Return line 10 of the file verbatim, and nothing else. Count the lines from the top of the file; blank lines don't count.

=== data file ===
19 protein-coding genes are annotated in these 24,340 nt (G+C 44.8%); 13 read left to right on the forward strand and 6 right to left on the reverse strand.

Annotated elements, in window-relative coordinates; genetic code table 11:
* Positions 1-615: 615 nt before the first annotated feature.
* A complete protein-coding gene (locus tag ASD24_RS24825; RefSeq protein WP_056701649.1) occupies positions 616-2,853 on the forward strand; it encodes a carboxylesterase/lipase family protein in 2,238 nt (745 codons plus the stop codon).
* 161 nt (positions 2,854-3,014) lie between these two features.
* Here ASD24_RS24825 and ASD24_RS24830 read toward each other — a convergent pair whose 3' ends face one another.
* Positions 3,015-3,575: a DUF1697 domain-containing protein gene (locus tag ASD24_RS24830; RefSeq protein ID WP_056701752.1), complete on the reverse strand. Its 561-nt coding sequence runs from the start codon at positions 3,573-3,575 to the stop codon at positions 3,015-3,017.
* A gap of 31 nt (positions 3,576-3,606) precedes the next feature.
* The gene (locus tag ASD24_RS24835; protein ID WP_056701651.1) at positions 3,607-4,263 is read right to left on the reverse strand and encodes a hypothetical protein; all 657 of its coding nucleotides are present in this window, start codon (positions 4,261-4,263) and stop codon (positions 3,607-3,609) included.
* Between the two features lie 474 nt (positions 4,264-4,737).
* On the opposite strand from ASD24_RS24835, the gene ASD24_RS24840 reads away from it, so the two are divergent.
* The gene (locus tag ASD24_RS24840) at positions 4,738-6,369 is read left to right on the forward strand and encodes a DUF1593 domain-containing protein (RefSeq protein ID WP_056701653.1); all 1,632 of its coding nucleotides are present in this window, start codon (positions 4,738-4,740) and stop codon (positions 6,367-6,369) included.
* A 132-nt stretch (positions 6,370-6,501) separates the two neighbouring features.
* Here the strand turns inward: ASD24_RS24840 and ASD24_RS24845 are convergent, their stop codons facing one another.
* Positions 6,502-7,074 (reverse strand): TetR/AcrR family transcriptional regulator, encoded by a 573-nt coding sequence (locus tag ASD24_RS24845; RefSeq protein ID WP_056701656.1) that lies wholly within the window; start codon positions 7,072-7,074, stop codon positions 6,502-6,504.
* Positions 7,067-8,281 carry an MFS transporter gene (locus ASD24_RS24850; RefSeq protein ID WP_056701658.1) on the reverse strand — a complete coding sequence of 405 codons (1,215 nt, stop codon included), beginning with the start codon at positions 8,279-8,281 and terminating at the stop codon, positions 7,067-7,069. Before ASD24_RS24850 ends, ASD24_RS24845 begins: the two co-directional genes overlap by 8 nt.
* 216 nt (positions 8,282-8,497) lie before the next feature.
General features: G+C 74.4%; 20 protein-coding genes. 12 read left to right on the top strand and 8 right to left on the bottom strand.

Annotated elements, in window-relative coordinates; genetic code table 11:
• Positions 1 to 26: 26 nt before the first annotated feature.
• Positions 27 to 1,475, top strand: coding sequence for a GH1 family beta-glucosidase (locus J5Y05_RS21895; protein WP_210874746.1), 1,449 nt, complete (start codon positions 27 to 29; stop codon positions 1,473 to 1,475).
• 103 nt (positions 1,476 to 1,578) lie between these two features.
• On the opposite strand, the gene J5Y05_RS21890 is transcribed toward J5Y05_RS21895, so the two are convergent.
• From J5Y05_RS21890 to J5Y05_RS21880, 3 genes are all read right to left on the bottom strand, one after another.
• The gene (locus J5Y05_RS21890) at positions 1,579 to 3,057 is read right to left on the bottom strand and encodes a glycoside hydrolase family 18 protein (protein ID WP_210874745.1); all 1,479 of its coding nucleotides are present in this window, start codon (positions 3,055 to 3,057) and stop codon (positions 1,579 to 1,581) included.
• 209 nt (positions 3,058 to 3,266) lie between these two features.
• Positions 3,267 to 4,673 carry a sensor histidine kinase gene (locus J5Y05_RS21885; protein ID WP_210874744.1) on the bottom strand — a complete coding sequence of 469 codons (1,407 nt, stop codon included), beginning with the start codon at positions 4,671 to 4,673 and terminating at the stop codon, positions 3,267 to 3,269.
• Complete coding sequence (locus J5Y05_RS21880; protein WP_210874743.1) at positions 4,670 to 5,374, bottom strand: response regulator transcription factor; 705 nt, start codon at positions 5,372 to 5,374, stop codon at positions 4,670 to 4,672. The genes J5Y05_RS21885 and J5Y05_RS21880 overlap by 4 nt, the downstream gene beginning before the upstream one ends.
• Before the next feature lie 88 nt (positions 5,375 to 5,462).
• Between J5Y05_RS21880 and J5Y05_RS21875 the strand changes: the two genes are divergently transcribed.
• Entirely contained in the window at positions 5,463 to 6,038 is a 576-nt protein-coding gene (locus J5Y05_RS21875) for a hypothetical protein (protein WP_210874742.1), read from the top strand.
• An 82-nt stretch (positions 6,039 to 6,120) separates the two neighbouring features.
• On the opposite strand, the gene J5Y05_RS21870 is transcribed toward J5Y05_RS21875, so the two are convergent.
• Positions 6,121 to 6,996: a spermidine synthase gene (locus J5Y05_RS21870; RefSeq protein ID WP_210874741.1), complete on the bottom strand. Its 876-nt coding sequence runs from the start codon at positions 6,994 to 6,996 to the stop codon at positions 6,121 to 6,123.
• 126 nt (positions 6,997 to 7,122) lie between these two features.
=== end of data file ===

* Between the two features lie 474 nt (positions 4,264-4,737).